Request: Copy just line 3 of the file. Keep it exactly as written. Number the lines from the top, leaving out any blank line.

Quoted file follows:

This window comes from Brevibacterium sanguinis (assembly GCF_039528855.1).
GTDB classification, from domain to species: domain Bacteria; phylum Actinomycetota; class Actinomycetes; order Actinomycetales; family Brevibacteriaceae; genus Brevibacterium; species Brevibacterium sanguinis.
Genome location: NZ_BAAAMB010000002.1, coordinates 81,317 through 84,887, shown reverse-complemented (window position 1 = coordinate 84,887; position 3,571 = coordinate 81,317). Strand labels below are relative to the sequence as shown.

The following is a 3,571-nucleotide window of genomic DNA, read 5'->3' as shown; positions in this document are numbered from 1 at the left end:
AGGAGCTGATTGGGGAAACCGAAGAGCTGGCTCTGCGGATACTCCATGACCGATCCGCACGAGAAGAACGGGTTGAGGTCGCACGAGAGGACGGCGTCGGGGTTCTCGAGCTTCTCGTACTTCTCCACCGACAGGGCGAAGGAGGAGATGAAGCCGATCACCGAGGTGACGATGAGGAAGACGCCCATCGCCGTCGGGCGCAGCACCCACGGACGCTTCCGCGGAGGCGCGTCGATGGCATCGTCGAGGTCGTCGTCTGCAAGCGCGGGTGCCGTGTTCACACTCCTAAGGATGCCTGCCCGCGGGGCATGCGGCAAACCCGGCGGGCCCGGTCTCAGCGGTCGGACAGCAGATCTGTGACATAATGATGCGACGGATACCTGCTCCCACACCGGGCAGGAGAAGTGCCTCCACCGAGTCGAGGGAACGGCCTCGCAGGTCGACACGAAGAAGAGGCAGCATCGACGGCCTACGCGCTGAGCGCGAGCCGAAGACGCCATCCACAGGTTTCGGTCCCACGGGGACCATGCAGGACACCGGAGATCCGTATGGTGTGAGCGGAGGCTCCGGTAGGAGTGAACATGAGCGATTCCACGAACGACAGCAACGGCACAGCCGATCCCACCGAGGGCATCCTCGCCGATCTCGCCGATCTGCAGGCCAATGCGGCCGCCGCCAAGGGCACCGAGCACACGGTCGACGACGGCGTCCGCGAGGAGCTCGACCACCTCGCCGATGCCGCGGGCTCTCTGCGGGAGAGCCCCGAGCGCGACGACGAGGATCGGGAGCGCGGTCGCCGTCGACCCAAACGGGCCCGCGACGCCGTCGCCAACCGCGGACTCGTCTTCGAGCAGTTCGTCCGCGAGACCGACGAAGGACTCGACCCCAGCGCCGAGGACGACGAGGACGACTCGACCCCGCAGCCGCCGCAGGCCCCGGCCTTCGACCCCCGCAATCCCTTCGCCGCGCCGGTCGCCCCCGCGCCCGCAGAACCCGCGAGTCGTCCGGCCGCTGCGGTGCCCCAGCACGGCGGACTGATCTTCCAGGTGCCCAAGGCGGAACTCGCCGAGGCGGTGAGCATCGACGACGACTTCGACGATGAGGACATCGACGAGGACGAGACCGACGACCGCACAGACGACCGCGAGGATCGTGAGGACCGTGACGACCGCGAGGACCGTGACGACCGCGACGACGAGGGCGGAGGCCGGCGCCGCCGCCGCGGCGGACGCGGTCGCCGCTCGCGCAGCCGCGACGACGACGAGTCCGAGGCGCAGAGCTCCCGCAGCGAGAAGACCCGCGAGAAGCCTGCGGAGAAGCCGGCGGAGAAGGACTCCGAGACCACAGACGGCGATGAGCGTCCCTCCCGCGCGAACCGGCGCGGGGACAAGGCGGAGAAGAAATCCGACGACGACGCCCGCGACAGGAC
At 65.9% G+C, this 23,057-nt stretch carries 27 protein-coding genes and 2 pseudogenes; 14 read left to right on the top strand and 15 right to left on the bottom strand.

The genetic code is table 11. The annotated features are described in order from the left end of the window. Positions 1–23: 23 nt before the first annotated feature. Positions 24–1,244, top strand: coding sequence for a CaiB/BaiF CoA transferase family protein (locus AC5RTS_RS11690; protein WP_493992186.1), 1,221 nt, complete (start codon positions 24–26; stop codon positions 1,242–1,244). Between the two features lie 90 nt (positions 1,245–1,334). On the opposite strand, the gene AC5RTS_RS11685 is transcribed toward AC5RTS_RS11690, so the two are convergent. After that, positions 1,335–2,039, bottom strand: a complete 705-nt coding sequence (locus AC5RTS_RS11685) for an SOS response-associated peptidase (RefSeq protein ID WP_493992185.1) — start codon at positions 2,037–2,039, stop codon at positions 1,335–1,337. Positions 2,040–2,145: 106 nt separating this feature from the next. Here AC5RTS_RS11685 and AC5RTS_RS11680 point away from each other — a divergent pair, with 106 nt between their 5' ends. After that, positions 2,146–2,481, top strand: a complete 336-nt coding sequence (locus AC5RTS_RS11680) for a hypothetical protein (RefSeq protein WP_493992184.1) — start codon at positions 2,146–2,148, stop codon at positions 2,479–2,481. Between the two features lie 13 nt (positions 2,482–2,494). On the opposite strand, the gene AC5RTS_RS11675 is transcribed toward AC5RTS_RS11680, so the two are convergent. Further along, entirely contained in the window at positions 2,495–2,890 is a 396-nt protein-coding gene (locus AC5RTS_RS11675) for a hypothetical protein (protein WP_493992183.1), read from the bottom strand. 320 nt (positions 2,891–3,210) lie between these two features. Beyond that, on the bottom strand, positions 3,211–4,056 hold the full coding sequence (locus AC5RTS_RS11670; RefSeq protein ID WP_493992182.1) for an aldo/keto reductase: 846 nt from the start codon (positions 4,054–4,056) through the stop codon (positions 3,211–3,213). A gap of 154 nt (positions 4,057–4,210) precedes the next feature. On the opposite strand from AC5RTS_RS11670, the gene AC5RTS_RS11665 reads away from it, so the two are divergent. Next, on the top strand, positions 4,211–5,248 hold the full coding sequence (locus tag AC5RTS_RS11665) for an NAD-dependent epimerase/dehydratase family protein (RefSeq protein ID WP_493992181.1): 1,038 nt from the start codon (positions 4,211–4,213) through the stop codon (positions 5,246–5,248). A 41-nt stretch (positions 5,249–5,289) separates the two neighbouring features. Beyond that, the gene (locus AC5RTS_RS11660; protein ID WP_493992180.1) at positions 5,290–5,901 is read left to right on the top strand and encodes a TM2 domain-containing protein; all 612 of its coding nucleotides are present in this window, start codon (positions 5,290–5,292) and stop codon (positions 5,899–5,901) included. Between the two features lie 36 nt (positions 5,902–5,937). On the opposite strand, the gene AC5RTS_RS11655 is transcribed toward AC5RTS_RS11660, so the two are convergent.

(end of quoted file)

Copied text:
Genome location: NZ_BAAAMB010000002.1, coordinates 81,317 through 84,887, shown reverse-complemented (window position 1 = coordinate 84,887; position 3,571 = coordinate 81,317). Strand labels below are relative to the sequence as shown.